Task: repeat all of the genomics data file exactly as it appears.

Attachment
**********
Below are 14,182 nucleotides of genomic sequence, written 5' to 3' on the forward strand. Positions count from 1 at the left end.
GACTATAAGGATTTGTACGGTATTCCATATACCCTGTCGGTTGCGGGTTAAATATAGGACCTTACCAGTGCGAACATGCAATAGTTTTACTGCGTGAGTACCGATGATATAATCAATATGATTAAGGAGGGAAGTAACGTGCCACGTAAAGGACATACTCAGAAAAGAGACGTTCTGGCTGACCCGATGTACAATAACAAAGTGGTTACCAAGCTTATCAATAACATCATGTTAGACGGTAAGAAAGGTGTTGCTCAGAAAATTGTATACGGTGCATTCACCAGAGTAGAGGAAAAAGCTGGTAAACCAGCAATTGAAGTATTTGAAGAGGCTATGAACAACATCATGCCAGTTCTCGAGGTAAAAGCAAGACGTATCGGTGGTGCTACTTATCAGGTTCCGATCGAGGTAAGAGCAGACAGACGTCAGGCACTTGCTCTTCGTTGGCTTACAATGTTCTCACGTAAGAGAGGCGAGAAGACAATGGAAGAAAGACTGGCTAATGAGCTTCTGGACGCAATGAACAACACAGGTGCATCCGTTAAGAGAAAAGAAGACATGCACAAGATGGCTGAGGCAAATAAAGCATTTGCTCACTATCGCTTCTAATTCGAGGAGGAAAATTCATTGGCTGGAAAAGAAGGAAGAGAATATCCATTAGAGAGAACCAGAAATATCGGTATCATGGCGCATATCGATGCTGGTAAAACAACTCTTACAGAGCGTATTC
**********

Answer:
Below are 14,182 nucleotides of genomic sequence, written 5' to 3' on the forward strand. Positions count from 1 at the left end.
GACTATAAGGATTTGTACGGTATTCCATATACCCTGTCGGTTGCGGGTTAAATATAGGACCTTACCAGTGCGAACATGCAATAGTTTTACTGCGTGAGTACCGATGATATAATCAATATGATTAAGGAGGGAAGTAACGTGCCACGTAAAGGACATACTCAGAAAAGAGACGTTCTGGCTGACCCGATGTACAATAACAAAGTGGTTACCAAGCTTATCAATAACATCATGTTAGACGGTAAGAAAGGTGTTGCTCAGAAAATTGTATACGGTGCATTCACCAGAGTAGAGGAAAAAGCTGGTAAACCAGCAATTGAAGTATTTGAAGAGGCTATGAACAACATCATGCCAGTTCTCGAGGTAAAAGCAAGACGTATCGGTGGTGCTACTTATCAGGTTCCGATCGAGGTAAGAGCAGACAGACGTCAGGCACTTGCTCTTCGTTGGCTTACAATGTTCTCACGTAAGAGAGGCGAGAAGACAATGGAAGAAAGACTGGCTAATGAGCTTCTGGACGCAATGAACAACACAGGTGCATCCGTTAAGAGAAAAGAAGACATGCACAAGATGGCTGAGGCAAATAAAGCATTTGCTCACTATCGCTTCTAATTCGAGGAGGAAAATTCATTGGCTGGAAAAGAAGGAAGAGAATATCCATTAGAGAGAACCAGAAATATCGGTATCATGGCGCATATCGATGCTGGTAAAACAACTCTTACAGAGCGTATTC